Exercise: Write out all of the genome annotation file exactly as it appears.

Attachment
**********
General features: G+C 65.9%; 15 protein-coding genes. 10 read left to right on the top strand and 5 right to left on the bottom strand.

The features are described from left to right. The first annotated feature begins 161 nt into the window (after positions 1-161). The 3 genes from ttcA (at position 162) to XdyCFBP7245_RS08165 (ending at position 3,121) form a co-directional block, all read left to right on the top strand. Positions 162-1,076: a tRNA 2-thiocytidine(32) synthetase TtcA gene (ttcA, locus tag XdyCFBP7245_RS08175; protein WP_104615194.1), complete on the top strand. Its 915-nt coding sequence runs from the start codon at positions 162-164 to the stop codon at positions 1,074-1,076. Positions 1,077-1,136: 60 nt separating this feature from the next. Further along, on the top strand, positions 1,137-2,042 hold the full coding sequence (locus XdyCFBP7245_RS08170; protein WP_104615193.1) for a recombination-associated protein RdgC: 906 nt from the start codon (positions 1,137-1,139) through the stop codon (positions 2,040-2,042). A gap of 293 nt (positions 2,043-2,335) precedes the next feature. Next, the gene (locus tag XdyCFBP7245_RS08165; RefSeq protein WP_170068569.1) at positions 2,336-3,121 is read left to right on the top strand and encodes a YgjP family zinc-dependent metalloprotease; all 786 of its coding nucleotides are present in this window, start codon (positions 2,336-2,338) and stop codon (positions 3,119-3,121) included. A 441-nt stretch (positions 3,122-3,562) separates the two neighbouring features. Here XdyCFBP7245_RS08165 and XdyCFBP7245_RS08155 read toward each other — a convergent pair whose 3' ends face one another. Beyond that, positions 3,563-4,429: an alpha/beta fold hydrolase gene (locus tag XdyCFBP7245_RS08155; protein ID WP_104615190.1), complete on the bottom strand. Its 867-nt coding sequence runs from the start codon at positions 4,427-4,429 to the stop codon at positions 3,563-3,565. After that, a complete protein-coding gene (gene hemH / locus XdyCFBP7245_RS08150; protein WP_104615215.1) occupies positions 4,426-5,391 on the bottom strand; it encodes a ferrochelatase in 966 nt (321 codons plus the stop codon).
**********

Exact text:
General features: G+C 65.9%; 15 protein-coding genes. 10 read left to right on the top strand and 5 right to left on the bottom strand.

The features are described from left to right. The first annotated feature begins 161 nt into the window (after positions 1-161). The 3 genes from ttcA (at position 162) to XdyCFBP7245_RS08165 (ending at position 3,121) form a co-directional block, all read left to right on the top strand. Positions 162-1,076: a tRNA 2-thiocytidine(32) synthetase TtcA gene (ttcA, locus tag XdyCFBP7245_RS08175; protein WP_104615194.1), complete on the top strand. Its 915-nt coding sequence runs from the start codon at positions 162-164 to the stop codon at positions 1,074-1,076. Positions 1,077-1,136: 60 nt separating this feature from the next. Further along, on the top strand, positions 1,137-2,042 hold the full coding sequence (locus XdyCFBP7245_RS08170; protein WP_104615193.1) for a recombination-associated protein RdgC: 906 nt from the start codon (positions 1,137-1,139) through the stop codon (positions 2,040-2,042). A gap of 293 nt (positions 2,043-2,335) precedes the next feature. Next, the gene (locus tag XdyCFBP7245_RS08165; RefSeq protein WP_170068569.1) at positions 2,336-3,121 is read left to right on the top strand and encodes a YgjP family zinc-dependent metalloprotease; all 786 of its coding nucleotides are present in this window, start codon (positions 2,336-2,338) and stop codon (positions 3,119-3,121) included. A 441-nt stretch (positions 3,122-3,562) separates the two neighbouring features. Here XdyCFBP7245_RS08165 and XdyCFBP7245_RS08155 read toward each other — a convergent pair whose 3' ends face one another. Beyond that, positions 3,563-4,429: an alpha/beta fold hydrolase gene (locus tag XdyCFBP7245_RS08155; protein ID WP_104615190.1), complete on the bottom strand. Its 867-nt coding sequence runs from the start codon at positions 4,427-4,429 to the stop codon at positions 3,563-3,565. After that, a complete protein-coding gene (gene hemH / locus XdyCFBP7245_RS08150; protein WP_104615215.1) occupies positions 4,426-5,391 on the bottom strand; it encodes a ferrochelatase in 966 nt (321 codons plus the stop codon).